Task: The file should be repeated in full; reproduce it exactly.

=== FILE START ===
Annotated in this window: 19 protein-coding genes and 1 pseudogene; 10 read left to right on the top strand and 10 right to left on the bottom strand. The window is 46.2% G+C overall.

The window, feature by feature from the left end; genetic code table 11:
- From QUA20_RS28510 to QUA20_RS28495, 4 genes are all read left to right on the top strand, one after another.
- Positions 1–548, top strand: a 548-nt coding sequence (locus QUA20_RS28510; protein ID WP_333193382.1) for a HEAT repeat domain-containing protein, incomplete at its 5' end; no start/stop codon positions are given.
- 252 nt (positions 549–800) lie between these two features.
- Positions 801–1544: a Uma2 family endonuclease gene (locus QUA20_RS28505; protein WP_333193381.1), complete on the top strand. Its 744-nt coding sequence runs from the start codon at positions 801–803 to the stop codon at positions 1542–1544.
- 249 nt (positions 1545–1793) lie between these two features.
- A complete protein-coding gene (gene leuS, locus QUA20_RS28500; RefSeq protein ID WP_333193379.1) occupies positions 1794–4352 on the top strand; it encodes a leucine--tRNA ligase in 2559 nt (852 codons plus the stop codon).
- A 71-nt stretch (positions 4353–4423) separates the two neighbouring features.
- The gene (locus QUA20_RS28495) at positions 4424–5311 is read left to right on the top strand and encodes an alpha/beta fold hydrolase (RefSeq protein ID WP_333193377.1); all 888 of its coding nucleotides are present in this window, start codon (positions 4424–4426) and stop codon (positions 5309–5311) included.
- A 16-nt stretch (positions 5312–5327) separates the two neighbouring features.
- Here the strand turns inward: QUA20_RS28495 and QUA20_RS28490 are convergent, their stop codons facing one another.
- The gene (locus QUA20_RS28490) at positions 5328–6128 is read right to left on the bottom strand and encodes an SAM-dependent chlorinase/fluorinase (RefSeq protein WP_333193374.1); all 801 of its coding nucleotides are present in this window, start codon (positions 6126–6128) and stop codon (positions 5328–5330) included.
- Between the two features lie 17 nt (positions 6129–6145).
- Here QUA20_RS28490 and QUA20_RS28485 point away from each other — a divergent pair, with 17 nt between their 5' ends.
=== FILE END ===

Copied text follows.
Annotated in this window: 19 protein-coding genes and 1 pseudogene; 10 read left to right on the top strand and 10 right to left on the bottom strand. The window is 46.2% G+C overall.

The window, feature by feature from the left end; genetic code table 11:
- From QUA20_RS28510 to QUA20_RS28495, 4 genes are all read left to right on the top strand, one after another.
- Positions 1–548, top strand: a 548-nt coding sequence (locus QUA20_RS28510; protein ID WP_333193382.1) for a HEAT repeat domain-containing protein, incomplete at its 5' end; no start/stop codon positions are given.
- 252 nt (positions 549–800) lie between these two features.
- Positions 801–1544: a Uma2 family endonuclease gene (locus QUA20_RS28505; protein WP_333193381.1), complete on the top strand. Its 744-nt coding sequence runs from the start codon at positions 801–803 to the stop codon at positions 1542–1544.
- 249 nt (positions 1545–1793) lie between these two features.
- A complete protein-coding gene (gene leuS, locus QUA20_RS28500; RefSeq protein ID WP_333193379.1) occupies positions 1794–4352 on the top strand; it encodes a leucine--tRNA ligase in 2559 nt (852 codons plus the stop codon).
- A 71-nt stretch (positions 4353–4423) separates the two neighbouring features.
- The gene (locus QUA20_RS28495) at positions 4424–5311 is read left to right on the top strand and encodes an alpha/beta fold hydrolase (RefSeq protein ID WP_333193377.1); all 888 of its coding nucleotides are present in this window, start codon (positions 4424–4426) and stop codon (positions 5309–5311) included.
- A 16-nt stretch (positions 5312–5327) separates the two neighbouring features.
- Here the strand turns inward: QUA20_RS28495 and QUA20_RS28490 are convergent, their stop codons facing one another.
- The gene (locus QUA20_RS28490) at positions 5328–6128 is read right to left on the bottom strand and encodes an SAM-dependent chlorinase/fluorinase (RefSeq protein WP_333193374.1); all 801 of its coding nucleotides are present in this window, start codon (positions 6126–6128) and stop codon (positions 5328–5330) included.
- Between the two features lie 17 nt (positions 6129–6145).
- Here QUA20_RS28490 and QUA20_RS28485 point away from each other — a divergent pair, with 17 nt between their 5' ends.